Summary: H.R.3764 — 114th Congress (2015-2016)All Information (Except Text)

Bill summaries are authored by CRS.

Shown Here:
Reported to House with amendment(s) (12/07/2016)


Tribal Recognition Act of 2016

(Sec. 104) This bill replaces the process for federal recognition of Indian tribes. Indian groups may only be recognized as an Indian tribe by Congress. Groups that are not federally recognized may submit a petition for federal recognition to the Bureau of Indian Affairs (BIA) and may file a letter of intent in advance. Groups may not be factions of recognized Indian tribes and may not have been denied federal recognition.

(Sec. 106) The BIA must publish guidelines for the preparation of petitions and provide petitioners with suggestions and advice.

(Sec. 107) The bill specifies criteria for a group to be considered an Indian tribe, including that the group has been identified as an Indian entity on a substantially continuous basis since 1900, comprises a distinct community, and consists of individuals who descend from a historical Indian tribe. Previous federal recognition is acceptable evidence of the tribal character of a group to the date of the last such recognition.

(Sec. 109) The BIA must: (1) notify the group, the state in which the group is located, any tribes or petitioning groups that are related to or have a potential interest in the group, and the public of the receipt of a letter of intent or a petition; (2) conduct a preliminary review of a petition and notify the group of obvious deficiencies or significant omissions and provide the group with an opportunity to revise the petition; and (3) review each petition and may initiate additional research before reporting on the petition to Congress.


Thomasina E. Jordan Indian Tribes of Virginia Federal Recognition Act of 2016

(Sec. 213) This bill extends federal recognition to the following Indian tribes of Virginia and establishes their relationship with the federal government:

  • the Chickahominy Tribe;
  • the Chickahominy Indian Tribe--Eastern Division;
  • the Upper Mattaponi Tribe;
  • the Rappahannock Tribe, Inc.;
  • the Monacan Indian Nation; and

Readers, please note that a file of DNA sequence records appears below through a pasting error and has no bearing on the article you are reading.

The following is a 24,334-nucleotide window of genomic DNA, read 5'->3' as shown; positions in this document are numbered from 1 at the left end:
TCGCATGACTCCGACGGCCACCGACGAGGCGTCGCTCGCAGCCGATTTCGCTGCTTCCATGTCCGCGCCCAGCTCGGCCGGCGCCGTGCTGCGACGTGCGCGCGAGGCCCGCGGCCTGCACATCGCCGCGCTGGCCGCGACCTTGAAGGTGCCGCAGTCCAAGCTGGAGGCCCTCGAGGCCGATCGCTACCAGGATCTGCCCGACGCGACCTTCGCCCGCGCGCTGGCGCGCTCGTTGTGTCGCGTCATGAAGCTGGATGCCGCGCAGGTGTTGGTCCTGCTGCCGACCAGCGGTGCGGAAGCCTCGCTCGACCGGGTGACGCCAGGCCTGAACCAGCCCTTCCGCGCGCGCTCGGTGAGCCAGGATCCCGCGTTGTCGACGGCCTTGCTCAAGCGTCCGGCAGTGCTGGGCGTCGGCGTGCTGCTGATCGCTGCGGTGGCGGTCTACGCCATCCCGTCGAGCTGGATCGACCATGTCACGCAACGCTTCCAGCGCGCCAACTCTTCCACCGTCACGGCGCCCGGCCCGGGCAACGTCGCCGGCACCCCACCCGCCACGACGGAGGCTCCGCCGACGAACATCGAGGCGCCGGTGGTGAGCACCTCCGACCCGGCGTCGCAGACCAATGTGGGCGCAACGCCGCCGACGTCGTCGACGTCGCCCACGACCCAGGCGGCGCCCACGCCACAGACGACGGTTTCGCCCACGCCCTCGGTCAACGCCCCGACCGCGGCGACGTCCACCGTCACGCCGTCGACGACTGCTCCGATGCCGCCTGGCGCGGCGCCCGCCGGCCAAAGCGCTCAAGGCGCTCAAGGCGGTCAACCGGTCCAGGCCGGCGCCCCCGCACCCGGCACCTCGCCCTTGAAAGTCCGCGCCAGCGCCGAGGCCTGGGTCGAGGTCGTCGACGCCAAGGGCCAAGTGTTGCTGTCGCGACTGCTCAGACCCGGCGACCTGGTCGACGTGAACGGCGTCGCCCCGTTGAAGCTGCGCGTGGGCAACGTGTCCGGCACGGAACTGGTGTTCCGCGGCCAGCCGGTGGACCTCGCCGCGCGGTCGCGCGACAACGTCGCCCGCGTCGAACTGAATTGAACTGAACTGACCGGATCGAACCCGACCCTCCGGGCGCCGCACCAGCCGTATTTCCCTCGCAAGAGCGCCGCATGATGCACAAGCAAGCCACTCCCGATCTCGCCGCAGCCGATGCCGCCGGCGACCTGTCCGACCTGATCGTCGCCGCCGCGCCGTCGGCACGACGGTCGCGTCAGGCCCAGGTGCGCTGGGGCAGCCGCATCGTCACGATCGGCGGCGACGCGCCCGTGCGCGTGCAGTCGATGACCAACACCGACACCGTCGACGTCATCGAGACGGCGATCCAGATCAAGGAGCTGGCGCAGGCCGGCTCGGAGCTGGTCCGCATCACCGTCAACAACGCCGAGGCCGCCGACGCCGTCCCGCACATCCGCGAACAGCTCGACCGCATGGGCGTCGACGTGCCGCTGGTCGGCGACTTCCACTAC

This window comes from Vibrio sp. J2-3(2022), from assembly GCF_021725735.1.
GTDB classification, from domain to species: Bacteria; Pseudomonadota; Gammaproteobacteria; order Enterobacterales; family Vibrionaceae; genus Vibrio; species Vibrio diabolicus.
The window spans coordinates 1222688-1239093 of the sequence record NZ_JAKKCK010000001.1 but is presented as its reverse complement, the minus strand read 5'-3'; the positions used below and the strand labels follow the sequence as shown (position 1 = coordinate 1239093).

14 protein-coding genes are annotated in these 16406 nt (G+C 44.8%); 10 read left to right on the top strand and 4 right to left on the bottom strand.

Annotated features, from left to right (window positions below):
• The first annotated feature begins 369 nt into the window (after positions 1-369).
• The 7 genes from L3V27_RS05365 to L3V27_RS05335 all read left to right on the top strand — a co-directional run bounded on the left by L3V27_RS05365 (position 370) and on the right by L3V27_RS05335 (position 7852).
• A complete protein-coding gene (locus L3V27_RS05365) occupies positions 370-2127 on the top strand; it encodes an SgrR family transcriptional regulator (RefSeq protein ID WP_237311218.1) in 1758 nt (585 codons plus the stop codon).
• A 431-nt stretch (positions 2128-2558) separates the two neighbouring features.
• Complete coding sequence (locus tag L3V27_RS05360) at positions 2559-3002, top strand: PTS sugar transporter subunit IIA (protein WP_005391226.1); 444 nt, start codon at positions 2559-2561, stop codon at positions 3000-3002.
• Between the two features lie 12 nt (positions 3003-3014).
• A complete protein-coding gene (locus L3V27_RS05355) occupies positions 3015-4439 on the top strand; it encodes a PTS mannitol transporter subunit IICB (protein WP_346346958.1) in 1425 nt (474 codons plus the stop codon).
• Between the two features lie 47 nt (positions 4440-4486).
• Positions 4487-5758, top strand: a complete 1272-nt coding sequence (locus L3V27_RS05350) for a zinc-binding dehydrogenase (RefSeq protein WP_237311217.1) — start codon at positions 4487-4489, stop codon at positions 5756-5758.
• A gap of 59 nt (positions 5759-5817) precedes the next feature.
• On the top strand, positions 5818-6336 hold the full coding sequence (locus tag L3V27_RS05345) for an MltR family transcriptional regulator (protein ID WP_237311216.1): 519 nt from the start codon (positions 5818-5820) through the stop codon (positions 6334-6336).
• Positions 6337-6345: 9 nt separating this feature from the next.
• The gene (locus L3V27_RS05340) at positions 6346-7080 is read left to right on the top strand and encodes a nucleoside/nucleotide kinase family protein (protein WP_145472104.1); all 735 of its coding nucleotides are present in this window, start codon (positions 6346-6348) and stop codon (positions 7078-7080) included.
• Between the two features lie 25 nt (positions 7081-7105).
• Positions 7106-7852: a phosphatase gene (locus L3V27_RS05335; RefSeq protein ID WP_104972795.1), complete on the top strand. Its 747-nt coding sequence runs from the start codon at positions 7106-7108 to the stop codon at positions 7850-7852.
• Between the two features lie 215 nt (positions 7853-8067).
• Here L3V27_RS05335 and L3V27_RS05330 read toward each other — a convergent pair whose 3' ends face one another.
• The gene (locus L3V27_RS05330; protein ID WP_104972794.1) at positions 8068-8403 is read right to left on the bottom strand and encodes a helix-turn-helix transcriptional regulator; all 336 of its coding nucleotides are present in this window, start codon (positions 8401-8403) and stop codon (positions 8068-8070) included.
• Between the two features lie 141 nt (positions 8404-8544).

• the Nansemond Indian Tribe.

The tribes and their members are made eligible for all services and benefits provided by the federal government to federally recognized Indian tribes. The bill establishes the service area of each tribe and requirements for each tribe regarding its membership roll and governance.

(Sec. 216) Upon the request of a tribe, the Department of the Interior must take specified lands into trust for the benefit of the tribe, to be considered part of the tribe's reservation.

The tribes may not conduct gaming activities.


Little Shell Tribe of Chippewa Indians Restoration Act of 2016

(Sec. 304) This bill extends federal recognition to the Little Shell Tribe of Chippewa Indians of Montana.

(Sec. 305) The tribe and its members become eligible for services and benefits provided by the United States to federally recognized tribes and their members, without regard to the existence of a reservation or the location of the residence of any member. The service area of the tribe is considered to be the area comprised of Blaine, Cascade, Glacier, and Hill Counties, Montana.

(Sec. 307) The tribe, as a condition of receiving recognition, services, and benefits, must submit to Interior, and maintain, a membership roll.

(Sec. 308) Interior must take into trust for the benefit of the tribe 200 acres of land within the tribe's service area to be used for a tribal land base.